Obadyah’s family was always in the court during his hearings. His daughter was born while he was in prison. He said he “basically met my daughter through a glass window in the County jail during a 20-minute visit”. She was about 2 weeks old and each following week a family member or friend would bring her to him. Obadyah was able to hold his daughter for the first time when she was about three months old during his fourth trial. He had already been convicted and sentenced to death at this third trial. He wrote a letter to the judge asking for permission to hold his daughter, which was granted. Obadyah said:
It was life changing. I mean I was 22 years old and my life had changed. Everything that I had previously known that was normal, now stood on its’ head. This was my first time ever in trouble and I’m looking at a death sentence and a possible second death sentence because I hadn’t been to trial yet for the fourth trial yet. So I’m holding my daughter in my hands for the first time and she represents life. She represents the perpetuation of me and I’m seeing my flesh and blood, and at the same time I know I have a death sentence hanging over my head. So, here’s life in my arms, but death is hanging over my head and it was definitely a life-changing, life-altering moment and I don’t think from that moment on that I have ever been the same individual I was before I was incarcerated.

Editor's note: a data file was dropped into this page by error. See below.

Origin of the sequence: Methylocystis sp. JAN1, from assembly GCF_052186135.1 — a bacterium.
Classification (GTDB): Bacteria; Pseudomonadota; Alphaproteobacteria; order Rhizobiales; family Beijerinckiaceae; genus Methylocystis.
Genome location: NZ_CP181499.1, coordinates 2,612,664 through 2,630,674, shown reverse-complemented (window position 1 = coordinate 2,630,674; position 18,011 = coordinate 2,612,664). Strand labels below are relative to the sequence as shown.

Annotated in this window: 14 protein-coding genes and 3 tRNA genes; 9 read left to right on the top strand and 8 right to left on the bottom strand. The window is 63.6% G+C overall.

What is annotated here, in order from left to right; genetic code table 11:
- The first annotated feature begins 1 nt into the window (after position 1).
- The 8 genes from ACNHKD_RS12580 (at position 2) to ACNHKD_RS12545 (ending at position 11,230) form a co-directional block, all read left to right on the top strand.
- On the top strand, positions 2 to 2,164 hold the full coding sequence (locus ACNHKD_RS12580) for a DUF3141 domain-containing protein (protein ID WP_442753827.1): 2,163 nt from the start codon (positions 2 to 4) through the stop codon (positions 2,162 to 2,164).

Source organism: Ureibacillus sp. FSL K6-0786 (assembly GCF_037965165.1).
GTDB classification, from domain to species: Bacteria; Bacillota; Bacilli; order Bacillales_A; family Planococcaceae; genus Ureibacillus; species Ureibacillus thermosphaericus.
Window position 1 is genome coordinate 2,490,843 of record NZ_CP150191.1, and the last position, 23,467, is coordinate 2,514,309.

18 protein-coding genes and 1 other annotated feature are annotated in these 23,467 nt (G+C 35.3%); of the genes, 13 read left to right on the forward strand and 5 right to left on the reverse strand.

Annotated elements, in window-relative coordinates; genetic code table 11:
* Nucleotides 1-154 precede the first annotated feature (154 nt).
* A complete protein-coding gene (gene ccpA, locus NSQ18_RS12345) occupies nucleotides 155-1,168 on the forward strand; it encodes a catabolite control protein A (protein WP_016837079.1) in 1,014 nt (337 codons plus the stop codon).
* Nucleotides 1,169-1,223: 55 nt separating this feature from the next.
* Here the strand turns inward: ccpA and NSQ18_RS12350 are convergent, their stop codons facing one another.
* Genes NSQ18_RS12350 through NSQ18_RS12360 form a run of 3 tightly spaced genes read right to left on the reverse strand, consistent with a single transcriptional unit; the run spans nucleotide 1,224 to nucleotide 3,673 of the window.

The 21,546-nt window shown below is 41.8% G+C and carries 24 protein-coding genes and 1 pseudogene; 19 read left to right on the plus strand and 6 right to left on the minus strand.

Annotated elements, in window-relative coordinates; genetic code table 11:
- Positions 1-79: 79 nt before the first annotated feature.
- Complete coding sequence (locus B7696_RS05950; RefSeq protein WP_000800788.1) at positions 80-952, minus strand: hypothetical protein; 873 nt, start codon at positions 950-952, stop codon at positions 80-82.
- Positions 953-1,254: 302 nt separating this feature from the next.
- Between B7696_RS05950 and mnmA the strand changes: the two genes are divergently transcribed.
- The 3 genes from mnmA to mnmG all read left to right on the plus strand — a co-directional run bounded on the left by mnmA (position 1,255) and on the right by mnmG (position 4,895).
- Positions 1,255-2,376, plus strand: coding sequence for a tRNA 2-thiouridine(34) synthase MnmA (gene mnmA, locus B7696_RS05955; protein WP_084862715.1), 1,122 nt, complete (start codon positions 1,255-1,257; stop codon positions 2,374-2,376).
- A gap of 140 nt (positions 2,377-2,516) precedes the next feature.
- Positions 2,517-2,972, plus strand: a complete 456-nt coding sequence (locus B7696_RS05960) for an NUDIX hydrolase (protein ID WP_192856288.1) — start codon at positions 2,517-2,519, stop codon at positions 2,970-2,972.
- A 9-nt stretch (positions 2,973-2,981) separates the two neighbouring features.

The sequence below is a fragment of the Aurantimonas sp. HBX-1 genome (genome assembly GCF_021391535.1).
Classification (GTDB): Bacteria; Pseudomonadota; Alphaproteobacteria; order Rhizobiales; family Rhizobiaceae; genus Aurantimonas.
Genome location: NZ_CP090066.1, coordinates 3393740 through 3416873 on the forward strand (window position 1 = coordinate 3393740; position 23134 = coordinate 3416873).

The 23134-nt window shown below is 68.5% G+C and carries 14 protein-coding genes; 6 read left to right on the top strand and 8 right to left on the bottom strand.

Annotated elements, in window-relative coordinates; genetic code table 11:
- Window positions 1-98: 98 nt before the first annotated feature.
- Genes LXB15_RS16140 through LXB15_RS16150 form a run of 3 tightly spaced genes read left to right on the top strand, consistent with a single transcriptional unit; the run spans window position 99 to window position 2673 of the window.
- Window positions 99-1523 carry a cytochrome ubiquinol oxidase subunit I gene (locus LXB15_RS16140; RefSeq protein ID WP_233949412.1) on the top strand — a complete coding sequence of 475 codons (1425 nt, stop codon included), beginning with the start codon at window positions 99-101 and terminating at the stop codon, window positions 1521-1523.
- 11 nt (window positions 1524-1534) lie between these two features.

Obadyah was taken to death row. He was scared and didn’t know what to expect. It wasn’t what he expected. They did have a private visitation area and someone from his family would come every week, so they could sit and talk for a couple of hours, and that helped keep some normalcy in his life, because nothing else was normal; it kept him grounded. He saw other inmates with their families and began to see them as people and not as their case; that people could not be diminished by one incident in their life and that somebody loves them, too. He also did note that there were inmates who did not have family visit and some for reasons where their crimes affected their family, or the family was ostracized because of the crime their family member committed.
Whatever sentence you have, that sentence has been imposed upon your family also.
Obadyah also talked about how the sentence imposed on him was also imposed on his family: